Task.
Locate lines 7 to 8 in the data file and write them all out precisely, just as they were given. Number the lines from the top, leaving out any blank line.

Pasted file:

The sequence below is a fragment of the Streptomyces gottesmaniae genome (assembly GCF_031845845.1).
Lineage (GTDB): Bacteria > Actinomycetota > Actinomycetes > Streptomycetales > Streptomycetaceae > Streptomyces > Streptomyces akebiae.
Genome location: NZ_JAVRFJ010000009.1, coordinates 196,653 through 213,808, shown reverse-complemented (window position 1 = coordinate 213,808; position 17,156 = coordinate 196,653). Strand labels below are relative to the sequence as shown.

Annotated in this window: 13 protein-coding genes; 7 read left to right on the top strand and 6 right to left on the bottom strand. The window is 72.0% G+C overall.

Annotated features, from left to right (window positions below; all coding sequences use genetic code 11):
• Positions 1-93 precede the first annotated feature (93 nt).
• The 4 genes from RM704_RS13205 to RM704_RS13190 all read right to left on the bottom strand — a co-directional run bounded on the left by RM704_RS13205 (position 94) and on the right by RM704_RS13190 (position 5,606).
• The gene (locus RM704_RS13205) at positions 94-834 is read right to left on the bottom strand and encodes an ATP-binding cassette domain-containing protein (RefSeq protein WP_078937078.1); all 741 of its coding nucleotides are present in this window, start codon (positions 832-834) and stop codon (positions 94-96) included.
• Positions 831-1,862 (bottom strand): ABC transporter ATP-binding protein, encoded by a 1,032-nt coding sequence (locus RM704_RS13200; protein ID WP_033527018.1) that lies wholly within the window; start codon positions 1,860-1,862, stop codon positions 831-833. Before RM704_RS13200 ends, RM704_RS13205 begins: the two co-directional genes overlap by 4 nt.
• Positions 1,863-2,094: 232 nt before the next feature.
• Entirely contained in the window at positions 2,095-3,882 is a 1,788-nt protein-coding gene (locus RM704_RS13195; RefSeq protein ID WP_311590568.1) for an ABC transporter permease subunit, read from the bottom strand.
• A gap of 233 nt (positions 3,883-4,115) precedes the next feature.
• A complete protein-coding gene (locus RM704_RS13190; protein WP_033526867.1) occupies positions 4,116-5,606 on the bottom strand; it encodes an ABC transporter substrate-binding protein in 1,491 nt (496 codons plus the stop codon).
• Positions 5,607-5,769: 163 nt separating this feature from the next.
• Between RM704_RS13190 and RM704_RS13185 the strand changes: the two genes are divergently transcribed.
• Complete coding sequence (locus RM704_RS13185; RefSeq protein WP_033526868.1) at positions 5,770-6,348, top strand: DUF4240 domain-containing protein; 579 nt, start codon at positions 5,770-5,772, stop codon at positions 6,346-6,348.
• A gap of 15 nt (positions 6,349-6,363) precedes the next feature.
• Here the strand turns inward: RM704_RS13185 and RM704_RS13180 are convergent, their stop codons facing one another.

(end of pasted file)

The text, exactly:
• The 4 genes from RM704_RS13205 to RM704_RS13190 all read right to left on the bottom strand — a co-directional run bounded on the left by RM704_RS13205 (position 94) and on the right by RM704_RS13190 (position 5,606).
• The gene (locus RM704_RS13205) at positions 94-834 is read right to left on the bottom strand and encodes an ATP-binding cassette domain-containing protein (RefSeq protein WP_078937078.1); all 741 of its coding nucleotides are present in this window, start codon (positions 832-834) and stop codon (positions 94-96) included.